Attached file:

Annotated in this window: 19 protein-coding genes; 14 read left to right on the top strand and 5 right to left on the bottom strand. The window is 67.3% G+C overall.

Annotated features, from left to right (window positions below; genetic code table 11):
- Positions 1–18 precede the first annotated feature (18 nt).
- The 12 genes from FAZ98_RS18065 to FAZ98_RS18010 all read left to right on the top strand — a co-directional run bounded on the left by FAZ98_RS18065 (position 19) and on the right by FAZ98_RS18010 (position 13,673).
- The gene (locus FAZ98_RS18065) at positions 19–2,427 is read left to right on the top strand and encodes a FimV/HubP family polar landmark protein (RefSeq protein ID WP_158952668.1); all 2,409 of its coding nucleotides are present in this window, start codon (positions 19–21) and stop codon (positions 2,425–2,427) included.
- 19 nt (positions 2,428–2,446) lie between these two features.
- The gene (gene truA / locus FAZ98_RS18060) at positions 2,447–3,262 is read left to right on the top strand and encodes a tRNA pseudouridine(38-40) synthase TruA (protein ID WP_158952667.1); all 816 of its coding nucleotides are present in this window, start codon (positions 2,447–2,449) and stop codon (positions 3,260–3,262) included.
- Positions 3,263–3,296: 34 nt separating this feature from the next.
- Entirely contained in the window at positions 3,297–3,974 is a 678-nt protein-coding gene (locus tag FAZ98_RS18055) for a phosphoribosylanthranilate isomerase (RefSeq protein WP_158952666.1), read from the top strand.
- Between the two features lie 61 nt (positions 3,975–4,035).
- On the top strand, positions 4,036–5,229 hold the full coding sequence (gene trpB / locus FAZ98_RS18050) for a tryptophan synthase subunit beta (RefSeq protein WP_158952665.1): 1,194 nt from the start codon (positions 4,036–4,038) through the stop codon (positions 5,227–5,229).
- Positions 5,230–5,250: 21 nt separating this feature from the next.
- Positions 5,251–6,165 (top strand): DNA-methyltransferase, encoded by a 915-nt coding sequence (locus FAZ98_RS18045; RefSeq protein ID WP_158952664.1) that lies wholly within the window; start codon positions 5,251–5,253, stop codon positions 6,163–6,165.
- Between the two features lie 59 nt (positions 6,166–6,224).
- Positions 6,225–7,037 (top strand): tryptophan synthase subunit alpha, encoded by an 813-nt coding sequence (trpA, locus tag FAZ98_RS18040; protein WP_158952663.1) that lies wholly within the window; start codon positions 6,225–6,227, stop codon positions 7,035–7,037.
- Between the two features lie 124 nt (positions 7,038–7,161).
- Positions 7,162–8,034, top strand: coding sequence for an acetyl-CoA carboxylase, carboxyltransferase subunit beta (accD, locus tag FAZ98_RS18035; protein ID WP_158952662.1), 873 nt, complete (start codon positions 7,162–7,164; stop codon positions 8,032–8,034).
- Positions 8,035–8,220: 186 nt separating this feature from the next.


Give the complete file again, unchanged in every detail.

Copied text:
Annotated in this window: 19 protein-coding genes; 14 read left to right on the top strand and 5 right to left on the bottom strand. The window is 67.3% G+C overall.

Annotated features, from left to right (window positions below; genetic code table 11):
- Positions 1–18 precede the first annotated feature (18 nt).
- The 12 genes from FAZ98_RS18065 to FAZ98_RS18010 all read left to right on the top strand — a co-directional run bounded on the left by FAZ98_RS18065 (position 19) and on the right by FAZ98_RS18010 (position 13,673).
- The gene (locus FAZ98_RS18065) at positions 19–2,427 is read left to right on the top strand and encodes a FimV/HubP family polar landmark protein (RefSeq protein ID WP_158952668.1); all 2,409 of its coding nucleotides are present in this window, start codon (positions 19–21) and stop codon (positions 2,425–2,427) included.
- 19 nt (positions 2,428–2,446) lie between these two features.
- The gene (gene truA / locus FAZ98_RS18060) at positions 2,447–3,262 is read left to right on the top strand and encodes a tRNA pseudouridine(38-40) synthase TruA (protein ID WP_158952667.1); all 816 of its coding nucleotides are present in this window, start codon (positions 2,447–2,449) and stop codon (positions 3,260–3,262) included.
- Positions 3,263–3,296: 34 nt separating this feature from the next.
- Entirely contained in the window at positions 3,297–3,974 is a 678-nt protein-coding gene (locus tag FAZ98_RS18055) for a phosphoribosylanthranilate isomerase (RefSeq protein WP_158952666.1), read from the top strand.
- Between the two features lie 61 nt (positions 3,975–4,035).
- On the top strand, positions 4,036–5,229 hold the full coding sequence (gene trpB / locus FAZ98_RS18050) for a tryptophan synthase subunit beta (RefSeq protein WP_158952665.1): 1,194 nt from the start codon (positions 4,036–4,038) through the stop codon (positions 5,227–5,229).
- Positions 5,230–5,250: 21 nt separating this feature from the next.
- Positions 5,251–6,165 (top strand): DNA-methyltransferase, encoded by a 915-nt coding sequence (locus FAZ98_RS18045; RefSeq protein ID WP_158952664.1) that lies wholly within the window; start codon positions 5,251–5,253, stop codon positions 6,163–6,165.
- Between the two features lie 59 nt (positions 6,166–6,224).
- Positions 6,225–7,037 (top strand): tryptophan synthase subunit alpha, encoded by an 813-nt coding sequence (trpA, locus tag FAZ98_RS18040; protein WP_158952663.1) that lies wholly within the window; start codon positions 6,225–6,227, stop codon positions 7,035–7,037.
- Between the two features lie 124 nt (positions 7,038–7,161).
- Positions 7,162–8,034, top strand: coding sequence for an acetyl-CoA carboxylase, carboxyltransferase subunit beta (accD, locus tag FAZ98_RS18035; protein ID WP_158952662.1), 873 nt, complete (start codon positions 7,162–7,164; stop codon positions 8,032–8,034).
- Positions 8,035–8,220: 186 nt separating this feature from the next.